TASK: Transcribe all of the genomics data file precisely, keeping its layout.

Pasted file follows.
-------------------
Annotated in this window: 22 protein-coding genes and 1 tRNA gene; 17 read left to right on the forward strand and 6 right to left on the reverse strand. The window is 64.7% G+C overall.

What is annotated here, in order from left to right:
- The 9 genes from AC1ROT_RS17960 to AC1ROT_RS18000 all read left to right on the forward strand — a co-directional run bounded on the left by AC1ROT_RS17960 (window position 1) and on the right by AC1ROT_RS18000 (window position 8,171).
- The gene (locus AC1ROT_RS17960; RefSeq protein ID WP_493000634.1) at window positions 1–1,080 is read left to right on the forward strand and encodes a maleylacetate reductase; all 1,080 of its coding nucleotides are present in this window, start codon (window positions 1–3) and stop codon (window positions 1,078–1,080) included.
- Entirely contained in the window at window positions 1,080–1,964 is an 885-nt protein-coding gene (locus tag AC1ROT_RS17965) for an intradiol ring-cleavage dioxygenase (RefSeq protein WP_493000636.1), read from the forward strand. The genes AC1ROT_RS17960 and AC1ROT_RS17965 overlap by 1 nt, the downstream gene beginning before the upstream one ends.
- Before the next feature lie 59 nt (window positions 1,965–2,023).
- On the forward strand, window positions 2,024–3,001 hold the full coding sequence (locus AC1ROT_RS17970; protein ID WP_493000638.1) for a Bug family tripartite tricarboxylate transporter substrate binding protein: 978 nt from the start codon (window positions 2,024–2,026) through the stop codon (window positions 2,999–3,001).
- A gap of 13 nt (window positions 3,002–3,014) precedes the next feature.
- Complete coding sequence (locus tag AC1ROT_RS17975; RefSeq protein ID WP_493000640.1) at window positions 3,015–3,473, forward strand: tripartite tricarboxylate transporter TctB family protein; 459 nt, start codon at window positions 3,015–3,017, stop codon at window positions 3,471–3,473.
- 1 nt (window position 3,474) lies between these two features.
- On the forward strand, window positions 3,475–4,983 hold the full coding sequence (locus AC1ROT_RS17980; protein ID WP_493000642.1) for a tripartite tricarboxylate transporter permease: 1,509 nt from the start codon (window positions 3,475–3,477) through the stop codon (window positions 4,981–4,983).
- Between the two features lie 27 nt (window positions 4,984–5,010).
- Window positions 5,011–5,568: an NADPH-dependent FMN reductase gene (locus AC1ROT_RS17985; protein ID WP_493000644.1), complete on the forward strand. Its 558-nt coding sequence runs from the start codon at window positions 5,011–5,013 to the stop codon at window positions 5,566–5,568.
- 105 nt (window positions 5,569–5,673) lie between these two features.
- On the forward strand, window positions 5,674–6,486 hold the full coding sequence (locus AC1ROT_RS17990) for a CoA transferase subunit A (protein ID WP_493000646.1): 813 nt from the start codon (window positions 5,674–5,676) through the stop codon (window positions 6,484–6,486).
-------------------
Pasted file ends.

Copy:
Annotated in this window: 22 protein-coding genes and 1 tRNA gene; 17 read left to right on the forward strand and 6 right to left on the reverse strand. The window is 64.7% G+C overall.

What is annotated here, in order from left to right:
- The 9 genes from AC1ROT_RS17960 to AC1ROT_RS18000 all read left to right on the forward strand — a co-directional run bounded on the left by AC1ROT_RS17960 (window position 1) and on the right by AC1ROT_RS18000 (window position 8,171).
- The gene (locus AC1ROT_RS17960; RefSeq protein ID WP_493000634.1) at window positions 1–1,080 is read left to right on the forward strand and encodes a maleylacetate reductase; all 1,080 of its coding nucleotides are present in this window, start codon (window positions 1–3) and stop codon (window positions 1,078–1,080) included.
- Entirely contained in the window at window positions 1,080–1,964 is an 885-nt protein-coding gene (locus tag AC1ROT_RS17965) for an intradiol ring-cleavage dioxygenase (RefSeq protein WP_493000636.1), read from the forward strand. The genes AC1ROT_RS17960 and AC1ROT_RS17965 overlap by 1 nt, the downstream gene beginning before the upstream one ends.
- Before the next feature lie 59 nt (window positions 1,965–2,023).
- On the forward strand, window positions 2,024–3,001 hold the full coding sequence (locus AC1ROT_RS17970; protein ID WP_493000638.1) for a Bug family tripartite tricarboxylate transporter substrate binding protein: 978 nt from the start codon (window positions 2,024–2,026) through the stop codon (window positions 2,999–3,001).
- A gap of 13 nt (window positions 3,002–3,014) precedes the next feature.
- Complete coding sequence (locus tag AC1ROT_RS17975; RefSeq protein ID WP_493000640.1) at window positions 3,015–3,473, forward strand: tripartite tricarboxylate transporter TctB family protein; 459 nt, start codon at window positions 3,015–3,017, stop codon at window positions 3,471–3,473.
- 1 nt (window position 3,474) lies between these two features.
- On the forward strand, window positions 3,475–4,983 hold the full coding sequence (locus AC1ROT_RS17980; protein ID WP_493000642.1) for a tripartite tricarboxylate transporter permease: 1,509 nt from the start codon (window positions 3,475–3,477) through the stop codon (window positions 4,981–4,983).
- Between the two features lie 27 nt (window positions 4,984–5,010).
- Window positions 5,011–5,568: an NADPH-dependent FMN reductase gene (locus AC1ROT_RS17985; protein ID WP_493000644.1), complete on the forward strand. Its 558-nt coding sequence runs from the start codon at window positions 5,011–5,013 to the stop codon at window positions 5,566–5,568.
- 105 nt (window positions 5,569–5,673) lie between these two features.
- On the forward strand, window positions 5,674–6,486 hold the full coding sequence (locus AC1ROT_RS17990) for a CoA transferase subunit A (protein ID WP_493000646.1): 813 nt from the start codon (window positions 5,674–5,676) through the stop codon (window positions 6,484–6,486).